End of Year Report: 10 Favourites of 2020

Natural and man-made disasters, Trump and Covid-19 will ensure 2020 is remembered for being a crap-show. Although the cinemas have been shut for long periods of the past 12 months, films have kept on coming – albeit more often than not projected into our own homes than onto a big screen.

From a personal perspective, one of the highlights of this year has been the ability to watch even more films than usual, plugging cinematic gaps on top of viewing new releases on the various streaming services we now have at our finger tips.

So here we are, just a few days before the end of this god-awful year, and it’s time to reflect on those movies that have really stood out. Below is a list of my top 10 favourite films of 2020.

Honourable mentions: Lynn & Lucy, 1917, Just Mercy, Parasite, Uncle Frank & The Invisible Man

10. Sonic the Hedgehog: The internet went into meltdown after the first-look of the CGI Sonic didn’t go down well. I think I wasn’t alone in worrying that I might ruin my childhood, but the film turned out to be a delightful surprise. It mixed together the right levels of nostalgia, cheeky charm, Sonic sass, and modern day-isms to form a really well put together family film with a cute sentiment and a charming human lead in James Marsden.

9. Summerland: Will have gone unnoticed by many, but I really got a kick out of Jessica Swale’s Summerland – mainly because Gemma Artherton was at her curmudgeonly best. A beautiful looking WW2 drama that has plenty of heart and character.

8. Half of It: An inventive teen dramedy that will have passed a lot of people by on Netflix, Alice Wu’s film twists the ‘love triangle’ idea, whilst hitting on some big themes of youth and sexuality, in an ultimately interesting and charming fashion.

7. The Platform: A sucker-punch Spanish prison drama, it’s quick, feisty and brutal whilst delving into the world of class society in very different fashion.

6. Vivarium: A weird, discombobulating tale of a young couple slowly losing their minds in a suburban new build. If you like slow and creepy, this is well worth your time.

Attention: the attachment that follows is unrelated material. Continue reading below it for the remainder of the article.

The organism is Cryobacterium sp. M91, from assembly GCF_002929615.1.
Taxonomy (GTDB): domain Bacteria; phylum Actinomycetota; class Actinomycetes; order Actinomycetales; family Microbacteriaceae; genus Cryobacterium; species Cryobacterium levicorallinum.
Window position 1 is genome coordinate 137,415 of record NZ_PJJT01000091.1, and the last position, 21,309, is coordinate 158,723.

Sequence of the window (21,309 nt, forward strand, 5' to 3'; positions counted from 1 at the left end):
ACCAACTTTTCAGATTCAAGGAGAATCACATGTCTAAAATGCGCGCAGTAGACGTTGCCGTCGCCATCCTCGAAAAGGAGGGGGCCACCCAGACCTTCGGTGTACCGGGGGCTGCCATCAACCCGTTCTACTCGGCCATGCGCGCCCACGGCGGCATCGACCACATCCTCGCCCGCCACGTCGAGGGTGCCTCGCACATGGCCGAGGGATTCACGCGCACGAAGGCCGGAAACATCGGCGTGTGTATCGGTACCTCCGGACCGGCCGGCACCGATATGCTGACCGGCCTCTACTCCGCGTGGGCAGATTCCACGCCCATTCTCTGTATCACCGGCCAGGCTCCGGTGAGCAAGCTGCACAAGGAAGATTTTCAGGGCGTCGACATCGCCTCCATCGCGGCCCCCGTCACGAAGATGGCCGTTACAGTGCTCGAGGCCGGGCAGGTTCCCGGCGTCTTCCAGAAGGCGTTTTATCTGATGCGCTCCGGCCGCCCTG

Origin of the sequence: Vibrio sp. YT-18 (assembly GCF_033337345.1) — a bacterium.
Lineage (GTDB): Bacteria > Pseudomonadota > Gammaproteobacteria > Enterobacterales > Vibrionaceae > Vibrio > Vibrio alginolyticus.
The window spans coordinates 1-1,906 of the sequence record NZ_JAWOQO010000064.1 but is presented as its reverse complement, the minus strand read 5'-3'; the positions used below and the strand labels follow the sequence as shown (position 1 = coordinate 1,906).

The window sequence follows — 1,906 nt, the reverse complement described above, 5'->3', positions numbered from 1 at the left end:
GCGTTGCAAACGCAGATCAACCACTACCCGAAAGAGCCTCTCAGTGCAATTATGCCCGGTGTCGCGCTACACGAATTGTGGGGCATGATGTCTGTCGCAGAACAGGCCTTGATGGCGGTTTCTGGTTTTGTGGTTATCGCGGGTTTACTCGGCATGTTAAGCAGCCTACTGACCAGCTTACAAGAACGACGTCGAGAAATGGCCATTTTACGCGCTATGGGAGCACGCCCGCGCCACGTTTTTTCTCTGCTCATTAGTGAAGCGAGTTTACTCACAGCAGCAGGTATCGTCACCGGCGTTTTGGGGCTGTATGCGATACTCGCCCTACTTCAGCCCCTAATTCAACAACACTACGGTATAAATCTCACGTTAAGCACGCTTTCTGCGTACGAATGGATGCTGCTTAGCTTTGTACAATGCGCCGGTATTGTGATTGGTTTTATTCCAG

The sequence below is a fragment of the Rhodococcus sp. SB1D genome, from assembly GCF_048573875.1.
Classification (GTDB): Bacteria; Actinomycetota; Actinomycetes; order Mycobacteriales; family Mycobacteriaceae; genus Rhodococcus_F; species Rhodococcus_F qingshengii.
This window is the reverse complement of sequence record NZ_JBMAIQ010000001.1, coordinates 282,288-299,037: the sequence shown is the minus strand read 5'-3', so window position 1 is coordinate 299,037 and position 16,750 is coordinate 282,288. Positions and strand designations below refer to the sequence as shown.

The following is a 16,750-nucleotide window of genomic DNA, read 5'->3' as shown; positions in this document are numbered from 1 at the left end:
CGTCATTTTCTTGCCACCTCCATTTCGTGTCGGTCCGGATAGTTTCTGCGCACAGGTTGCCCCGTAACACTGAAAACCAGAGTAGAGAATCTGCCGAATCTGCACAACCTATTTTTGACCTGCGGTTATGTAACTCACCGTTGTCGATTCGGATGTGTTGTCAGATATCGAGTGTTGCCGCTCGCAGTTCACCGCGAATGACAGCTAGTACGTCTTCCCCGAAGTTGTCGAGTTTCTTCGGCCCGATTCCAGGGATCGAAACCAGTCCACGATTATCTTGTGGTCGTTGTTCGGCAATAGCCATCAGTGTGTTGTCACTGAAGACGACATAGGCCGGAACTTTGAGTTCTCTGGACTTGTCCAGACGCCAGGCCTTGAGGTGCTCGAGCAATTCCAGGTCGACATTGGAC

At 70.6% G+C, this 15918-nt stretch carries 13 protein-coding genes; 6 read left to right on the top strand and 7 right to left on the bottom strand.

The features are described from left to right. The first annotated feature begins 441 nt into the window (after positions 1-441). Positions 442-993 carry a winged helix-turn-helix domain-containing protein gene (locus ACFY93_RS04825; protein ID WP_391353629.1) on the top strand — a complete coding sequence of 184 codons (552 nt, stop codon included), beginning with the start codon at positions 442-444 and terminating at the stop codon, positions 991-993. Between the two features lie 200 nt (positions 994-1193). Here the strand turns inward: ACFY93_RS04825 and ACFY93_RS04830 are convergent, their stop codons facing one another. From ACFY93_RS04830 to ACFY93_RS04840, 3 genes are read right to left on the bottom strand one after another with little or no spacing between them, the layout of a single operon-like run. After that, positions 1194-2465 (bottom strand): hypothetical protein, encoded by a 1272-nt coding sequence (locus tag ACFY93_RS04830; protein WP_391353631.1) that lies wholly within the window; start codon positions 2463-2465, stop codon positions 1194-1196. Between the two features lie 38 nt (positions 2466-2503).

5. Saint Maud: Some jaw-dropping imagery coupled with some out-of-this-world ideals, it’s a real sledgehammer debut from Rose Glass. I loved its quiet relentlessness, even when nothing appeared to be happening. Big themes, big moments, but also deeply quiet and reflective. A real experience.

4. Host: Less than an hour in run-time, Rob Savage’s Zoom-based horror is relentlessly jump-tactic. Yes, it occasionally dips into cliche in the final third but it more than delivers in character and scary fun as bumps in the night hit our lockdown communication apps!

3. His House: This Netflix psycho-horror had me hooked. It didn’t land so much on the frights as it did through messing with my mind. Very relevant as it delved into the world of asylum seekers and refugees with some fantastically compelling imagery and flashbacks, compiled together with two very good – and contrasting – lead performances.

2. Red, White & Blue: 1/5th of Steve McQueen’s ‘Small Axes’ series on the BBC, the John Boyega-led Red, White & Blue stood out for its intimate story-telling. I though Boyega led this nuanced film expertly, with a story that on the surface was about institutional racism, but underneath was also very much about family.

1. Dating Amber: Think Sing Street, The Inbetweeners and Love, Simon had a threesome and you’ll not be far off. It’s an utterly delightful coming-of-age flick that will warm the soul, make you chuckle and probably make you shed a tear or five whilst cheering loudly for a central pairing that you can’t help but route for. Check it out, now!

About MJ (350 Articles)
Films, football and cookies.

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